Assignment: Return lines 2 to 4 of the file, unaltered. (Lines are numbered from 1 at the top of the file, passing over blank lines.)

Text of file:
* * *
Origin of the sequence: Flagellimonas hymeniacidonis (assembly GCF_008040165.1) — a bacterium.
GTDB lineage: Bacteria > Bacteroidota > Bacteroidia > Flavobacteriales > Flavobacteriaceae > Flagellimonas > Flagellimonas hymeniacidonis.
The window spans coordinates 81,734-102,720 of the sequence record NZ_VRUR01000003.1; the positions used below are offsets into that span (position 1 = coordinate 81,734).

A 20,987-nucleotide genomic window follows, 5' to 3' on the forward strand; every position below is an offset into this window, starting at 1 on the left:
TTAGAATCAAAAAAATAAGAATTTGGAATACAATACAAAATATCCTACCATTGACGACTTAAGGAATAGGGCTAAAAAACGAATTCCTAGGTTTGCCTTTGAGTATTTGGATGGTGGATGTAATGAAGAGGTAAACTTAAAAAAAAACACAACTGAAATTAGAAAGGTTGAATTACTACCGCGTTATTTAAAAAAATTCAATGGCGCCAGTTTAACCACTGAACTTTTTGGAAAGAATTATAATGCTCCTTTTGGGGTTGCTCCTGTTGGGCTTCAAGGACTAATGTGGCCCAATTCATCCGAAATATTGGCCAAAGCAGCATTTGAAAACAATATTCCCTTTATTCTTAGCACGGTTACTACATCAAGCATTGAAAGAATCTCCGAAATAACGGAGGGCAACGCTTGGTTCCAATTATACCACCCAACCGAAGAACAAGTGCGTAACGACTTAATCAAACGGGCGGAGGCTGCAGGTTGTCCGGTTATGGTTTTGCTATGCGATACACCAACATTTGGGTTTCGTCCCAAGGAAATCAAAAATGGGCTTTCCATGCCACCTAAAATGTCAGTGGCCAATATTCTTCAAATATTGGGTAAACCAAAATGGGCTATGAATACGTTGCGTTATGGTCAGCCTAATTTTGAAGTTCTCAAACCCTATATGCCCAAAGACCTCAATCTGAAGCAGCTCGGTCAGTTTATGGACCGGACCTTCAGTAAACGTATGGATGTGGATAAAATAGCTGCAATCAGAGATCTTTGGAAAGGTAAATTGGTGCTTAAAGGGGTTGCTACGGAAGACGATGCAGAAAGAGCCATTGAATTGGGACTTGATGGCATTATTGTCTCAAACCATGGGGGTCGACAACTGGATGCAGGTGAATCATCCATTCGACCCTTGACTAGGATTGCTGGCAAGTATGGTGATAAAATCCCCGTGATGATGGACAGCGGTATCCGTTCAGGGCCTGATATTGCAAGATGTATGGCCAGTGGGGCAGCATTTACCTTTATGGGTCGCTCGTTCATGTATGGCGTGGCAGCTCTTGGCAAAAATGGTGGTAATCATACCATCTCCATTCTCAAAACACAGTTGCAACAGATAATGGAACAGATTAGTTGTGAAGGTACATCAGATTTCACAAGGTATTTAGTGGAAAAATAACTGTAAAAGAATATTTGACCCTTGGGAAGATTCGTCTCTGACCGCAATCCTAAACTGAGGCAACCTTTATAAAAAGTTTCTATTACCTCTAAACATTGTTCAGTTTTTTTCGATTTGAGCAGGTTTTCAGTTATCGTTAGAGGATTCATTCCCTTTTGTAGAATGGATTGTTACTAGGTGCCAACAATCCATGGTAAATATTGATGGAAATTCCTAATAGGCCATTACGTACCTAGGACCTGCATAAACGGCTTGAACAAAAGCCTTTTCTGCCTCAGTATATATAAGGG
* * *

GTDB lineage: Bacteria > Bacteroidota > Bacteroidia > Flavobacteriales > Flavobacteriaceae > Flagellimonas > Flagellimonas hymeniacidonis.
The window spans coordinates 81,734-102,720 of the sequence record NZ_VRUR01000003.1; the positions used below are offsets into that span (position 1 = coordinate 81,734).

A 20,987-nucleotide genomic window follows, 5' to 3' on the forward strand; every position below is an offset into this window, starting at 1 on the left: